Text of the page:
Democrat Barbara Bollier’s spokeswoman accused Republican Roger Marshall’s campaign of being “duplicitous” in highlighting the video. Bollier’s campaign released longer audio from the same event that included moments in which Bollier said she supports the Second Amendment to the U.S. Constitution protecting gun rights and recalled hunting with her father.

The race appears to be close between Marshall, a two-term congressman for western and central Kansas, and Bollier, a Kansas City-area state senator who was a lifelong moderate Republican before switching parties late in 2018. As the GOP fights to keep

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Amy Coney Barrett: Supreme Court nominee vows to ‘apply law as written’

Amy Coney BarrettImage copyright
Reuters

Image caption

Judge Barrett said policy decisions were for elected politicians, not Supreme Court justices

US President Donald Trump’s pick for a Supreme Court vacancy will tell senators that she will judge legal cases impartially “whatever my own preferences might be”.

Amy Coney Barrett, a conservative jurist, faces a four-day confirmation hearing in the Senate next week.

If approved, Judge Barrett will replace liberal Justice Ruth Bader Ginsburg, who died recently at 87.

Judge Barrett’s nomination for the role has proved politically controversial.

It was announced by Mr Trump at the end of September, just weeks before he takes on Democratic rival Joe Biden in November’s presidential election.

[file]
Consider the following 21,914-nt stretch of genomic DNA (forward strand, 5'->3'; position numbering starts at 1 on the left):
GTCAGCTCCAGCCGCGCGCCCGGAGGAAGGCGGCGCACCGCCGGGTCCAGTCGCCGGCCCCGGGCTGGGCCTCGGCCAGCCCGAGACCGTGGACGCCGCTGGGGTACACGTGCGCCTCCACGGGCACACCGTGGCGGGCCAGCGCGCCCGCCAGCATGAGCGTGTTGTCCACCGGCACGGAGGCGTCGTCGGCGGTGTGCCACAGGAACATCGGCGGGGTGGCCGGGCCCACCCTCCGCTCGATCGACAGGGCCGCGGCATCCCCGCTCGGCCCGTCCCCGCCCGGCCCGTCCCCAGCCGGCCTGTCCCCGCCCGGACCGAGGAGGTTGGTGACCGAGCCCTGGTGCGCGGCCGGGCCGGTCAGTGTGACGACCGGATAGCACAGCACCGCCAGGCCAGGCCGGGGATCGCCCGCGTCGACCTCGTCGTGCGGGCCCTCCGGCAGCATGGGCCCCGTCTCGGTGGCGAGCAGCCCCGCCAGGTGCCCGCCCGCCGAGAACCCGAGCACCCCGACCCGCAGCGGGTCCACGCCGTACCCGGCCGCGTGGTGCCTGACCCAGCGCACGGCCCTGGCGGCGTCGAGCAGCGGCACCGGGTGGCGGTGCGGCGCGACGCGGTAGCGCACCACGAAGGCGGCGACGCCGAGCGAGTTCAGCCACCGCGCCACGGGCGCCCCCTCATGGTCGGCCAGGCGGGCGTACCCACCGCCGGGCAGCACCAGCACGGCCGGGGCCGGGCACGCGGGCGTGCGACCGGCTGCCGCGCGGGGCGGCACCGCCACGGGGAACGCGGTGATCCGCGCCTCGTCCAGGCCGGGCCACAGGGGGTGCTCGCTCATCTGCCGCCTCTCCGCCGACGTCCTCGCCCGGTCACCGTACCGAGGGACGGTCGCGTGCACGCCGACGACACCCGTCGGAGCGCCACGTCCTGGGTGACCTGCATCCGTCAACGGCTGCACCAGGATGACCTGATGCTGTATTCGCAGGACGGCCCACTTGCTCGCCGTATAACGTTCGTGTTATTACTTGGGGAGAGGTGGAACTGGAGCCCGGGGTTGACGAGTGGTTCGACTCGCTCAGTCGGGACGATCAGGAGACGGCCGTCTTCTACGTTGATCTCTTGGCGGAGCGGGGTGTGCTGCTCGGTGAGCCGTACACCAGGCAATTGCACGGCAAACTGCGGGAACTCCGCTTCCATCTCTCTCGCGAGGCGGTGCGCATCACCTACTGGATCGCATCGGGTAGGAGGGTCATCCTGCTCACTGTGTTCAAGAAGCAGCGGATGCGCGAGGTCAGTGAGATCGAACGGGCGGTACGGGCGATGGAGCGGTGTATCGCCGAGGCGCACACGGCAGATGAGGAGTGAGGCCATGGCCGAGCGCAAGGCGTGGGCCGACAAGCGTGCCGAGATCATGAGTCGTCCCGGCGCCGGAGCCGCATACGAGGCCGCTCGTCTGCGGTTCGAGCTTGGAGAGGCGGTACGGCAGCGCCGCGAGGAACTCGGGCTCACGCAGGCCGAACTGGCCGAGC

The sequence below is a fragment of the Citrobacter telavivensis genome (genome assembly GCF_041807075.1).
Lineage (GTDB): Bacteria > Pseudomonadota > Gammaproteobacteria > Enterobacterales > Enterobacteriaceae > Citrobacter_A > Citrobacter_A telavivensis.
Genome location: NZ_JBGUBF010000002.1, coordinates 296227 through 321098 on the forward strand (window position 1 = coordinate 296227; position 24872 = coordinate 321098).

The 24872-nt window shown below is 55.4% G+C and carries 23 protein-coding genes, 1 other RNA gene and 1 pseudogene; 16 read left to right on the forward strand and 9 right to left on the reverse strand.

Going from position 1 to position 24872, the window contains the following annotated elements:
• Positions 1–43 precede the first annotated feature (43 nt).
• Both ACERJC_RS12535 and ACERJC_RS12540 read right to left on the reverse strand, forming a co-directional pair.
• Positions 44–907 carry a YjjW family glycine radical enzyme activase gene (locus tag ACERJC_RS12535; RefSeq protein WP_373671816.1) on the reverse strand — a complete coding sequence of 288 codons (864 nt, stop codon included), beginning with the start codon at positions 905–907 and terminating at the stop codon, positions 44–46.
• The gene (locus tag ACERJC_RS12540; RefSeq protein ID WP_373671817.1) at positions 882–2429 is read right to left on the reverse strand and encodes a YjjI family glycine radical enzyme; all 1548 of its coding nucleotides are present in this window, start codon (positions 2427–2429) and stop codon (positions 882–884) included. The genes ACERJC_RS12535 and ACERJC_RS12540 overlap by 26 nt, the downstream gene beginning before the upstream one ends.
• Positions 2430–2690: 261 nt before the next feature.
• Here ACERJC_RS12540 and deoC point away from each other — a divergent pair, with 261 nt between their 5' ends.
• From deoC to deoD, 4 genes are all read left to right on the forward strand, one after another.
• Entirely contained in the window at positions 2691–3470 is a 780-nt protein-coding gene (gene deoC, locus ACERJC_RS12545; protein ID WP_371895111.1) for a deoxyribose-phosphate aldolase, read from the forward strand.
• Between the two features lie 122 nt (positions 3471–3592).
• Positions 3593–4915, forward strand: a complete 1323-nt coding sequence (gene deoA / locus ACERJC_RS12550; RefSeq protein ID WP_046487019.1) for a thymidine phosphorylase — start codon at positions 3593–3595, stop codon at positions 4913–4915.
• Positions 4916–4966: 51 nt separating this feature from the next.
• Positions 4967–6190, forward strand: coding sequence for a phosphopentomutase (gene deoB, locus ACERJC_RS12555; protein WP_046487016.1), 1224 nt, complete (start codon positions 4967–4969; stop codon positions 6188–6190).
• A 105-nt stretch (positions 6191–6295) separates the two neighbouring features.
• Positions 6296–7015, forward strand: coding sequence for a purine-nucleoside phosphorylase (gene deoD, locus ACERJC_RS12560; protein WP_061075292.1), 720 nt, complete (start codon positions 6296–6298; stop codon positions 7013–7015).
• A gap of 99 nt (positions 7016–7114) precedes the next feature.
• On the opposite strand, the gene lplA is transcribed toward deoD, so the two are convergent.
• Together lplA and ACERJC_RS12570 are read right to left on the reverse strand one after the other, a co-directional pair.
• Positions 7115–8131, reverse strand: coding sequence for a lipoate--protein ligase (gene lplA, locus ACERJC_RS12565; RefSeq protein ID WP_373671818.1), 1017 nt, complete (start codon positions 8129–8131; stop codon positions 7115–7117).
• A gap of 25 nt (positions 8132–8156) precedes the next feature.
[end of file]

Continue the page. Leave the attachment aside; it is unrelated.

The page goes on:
Should Judge Barrett’s nomination be confirmed, conservative-leaning justices will hold a 6-3 majority on the Supreme Court, shifting its ideological balance for potentially decades to come.

  • Trump nominates conservative favourite for Supreme Court
  • The big issues Trump’s Supreme Court
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Inside Trump’s push to use government funds to save his campaign

Donald Trump
Donald Trump

President Donald Trump speaks to supporters at a campaign rally at Arnold Palmer Regional Airport on September 3, 2020 in Latrobe, Pennsylvania. Trump won Pennsylvania in the 2016 election by a narrow margin. Jeff Swensen/Getty Images

If President Donald Trump loses to former Vice President Joe Biden in this year’s presidential election, two of the main reasons are likely to be his response to his COVID-19 pandemic and his health care policy — specifically, Trump’s push to eliminate the Affordable Care Act and its protections for people with preexisting conditions. One desperate move that Trump is making in the hope of saving his campaign is promising senior citizens drug discount cards, and Politico’s Dan Diamond is reporting that Trump wants them to be available before November 3.

Diamond reports:

Caught by surprise by President Donald Trump’s promise to deliver drug-discount cards to seniors, health officials are scrambling to

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Democrat’s praise of strict gun law roils Kansas Senate race

TOPEKA, Kan. (AP) — Republicans on Sunday circulated a video of the Democrats’ candidate for an open U.S. Senate seat in Kansas praising strict Australian gun laws that she said “took them all away” to undercut her campaign as a political moderate in what’s been an unexpectedly tough red-state race for the GOP.



U.S. Rep. Roger Marshall, R-Kan., the Republican nominee for an open U.S. Senate seat in Kansas, speaks during a stop in a GOP bus tour of the state, Tuesday, Oct. 6, 2020, in Topeka, Kan. Asked about President Donald Trump's tweet after being treated for coronavirus that people should not fear COVID-19, Marshall told reporters, "Of course, I think everyone should respect the virus." (AP Photo/John Hanna)